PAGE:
This semi-final, you had to be an ace of forecasts to guess it. Imagine, Aslan Karatsev (121st), lacking convincing results since his semi-final at the Australian Open 2021, opposed to Jan-Lennard Struff (65th), especially accustomed to the Challenger circuit, but quarter-finalist in Monte- Carl. Two players from qualifying in Madrid. Above all, two players who have already faced each other in this tournament since Karatsev had beaten Struff in the last qualifying round. The German had only validated his entry into the big picture in the forfeit game, as a lucky loser. He thus became the third draft in history to reach the semi-finals of a Masters 1000 after Thomas Johansson (Toronto 2004) and Lucas Pouille (Rome 2016).
In this half in the form of a surprise from the leader, Struff had the best start. Carried by an explosive service (4 aces and 100% of first serves on his first two service games), the German was the first to break to lead 3-1. Unfortunately for him, his momentum had just ended. Karatsev broke down in stride by reading his opponent’s serve better and better. All in rhythm, carried by a visible confidence in his risk-taking, the Russian became dominating, well helped by a Struff suddenly caught up by the efforts made to overcome Stefanos Tsitsipas in the previous round (7-6 5-7, 6-3) in 2h30. The German saw his opponent line up 4 games and force him to save a set point on his serve. On his commitment, Karatsev made no gift and logically pocketed the first round.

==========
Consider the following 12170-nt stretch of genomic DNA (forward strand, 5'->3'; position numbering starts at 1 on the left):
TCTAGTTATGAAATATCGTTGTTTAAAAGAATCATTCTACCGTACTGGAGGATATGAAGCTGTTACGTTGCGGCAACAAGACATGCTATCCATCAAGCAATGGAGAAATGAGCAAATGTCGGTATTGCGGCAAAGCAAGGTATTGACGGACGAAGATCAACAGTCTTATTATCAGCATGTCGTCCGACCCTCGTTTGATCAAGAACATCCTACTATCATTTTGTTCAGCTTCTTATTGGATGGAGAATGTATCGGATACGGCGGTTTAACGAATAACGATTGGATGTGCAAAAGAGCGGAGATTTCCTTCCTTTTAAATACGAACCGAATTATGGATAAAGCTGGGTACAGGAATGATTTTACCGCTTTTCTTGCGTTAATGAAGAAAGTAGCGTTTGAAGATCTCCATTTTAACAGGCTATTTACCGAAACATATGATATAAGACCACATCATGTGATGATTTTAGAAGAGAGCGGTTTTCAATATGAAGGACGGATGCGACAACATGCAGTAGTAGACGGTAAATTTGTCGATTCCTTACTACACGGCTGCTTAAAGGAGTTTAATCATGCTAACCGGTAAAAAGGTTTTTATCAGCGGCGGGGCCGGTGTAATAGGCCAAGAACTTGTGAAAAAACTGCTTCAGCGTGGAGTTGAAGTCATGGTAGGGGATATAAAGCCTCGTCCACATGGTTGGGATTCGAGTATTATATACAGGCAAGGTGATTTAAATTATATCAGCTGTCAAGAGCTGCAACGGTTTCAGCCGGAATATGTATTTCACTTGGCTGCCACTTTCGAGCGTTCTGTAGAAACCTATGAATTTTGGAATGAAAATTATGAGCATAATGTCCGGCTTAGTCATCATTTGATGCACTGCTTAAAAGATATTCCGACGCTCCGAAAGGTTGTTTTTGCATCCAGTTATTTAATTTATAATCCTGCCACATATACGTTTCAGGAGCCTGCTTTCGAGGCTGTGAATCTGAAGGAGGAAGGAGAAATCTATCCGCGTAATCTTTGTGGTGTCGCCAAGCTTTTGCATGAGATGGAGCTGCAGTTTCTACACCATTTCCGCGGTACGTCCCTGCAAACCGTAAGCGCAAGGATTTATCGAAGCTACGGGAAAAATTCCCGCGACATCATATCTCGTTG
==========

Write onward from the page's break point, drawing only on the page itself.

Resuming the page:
But logic rarely has a place in tennis, the dynamic immediately reversed in the second set. Victim of a blow less well, less mobile, less precise in his strikes, Karatsev lost his superb when Struff regained energy. He broke to lead 2-0 and would keep his advantage until the end of the set.
Jan-Lennard Struff is the first lucky loser in history to qualify for a Masters 1000 final.
Karatsev touched the adductors
Unfortunately for the show, Karatsev was physically damaged. Even if he continued to give everything he could on the court, he was visibly diminished and hindered in his movements. After conceding the break (4-3), the Russian brought in the physio to have his adductors manipulated and the doctor to have a painkiller administered. It was clear he wouldn’t be able to defend his chances to the end, reduced to a few flash shots when he didn’t need to move to be well placed on his strike. Karatsev was perhaps paying for the burst of energy from his tennis where the economy is an abstract concept. Imperturbable until then, Struff harvested a first match point with a backhand return in the tarps. On the second, it was the forehand return coming out of the court. Karatsev punished him on the third and fourth and got away with it after a game of almost a quarter of an hour. But on his serve, Struff did not tremble and qualified for the final where Carlos Alcaraz awaits him.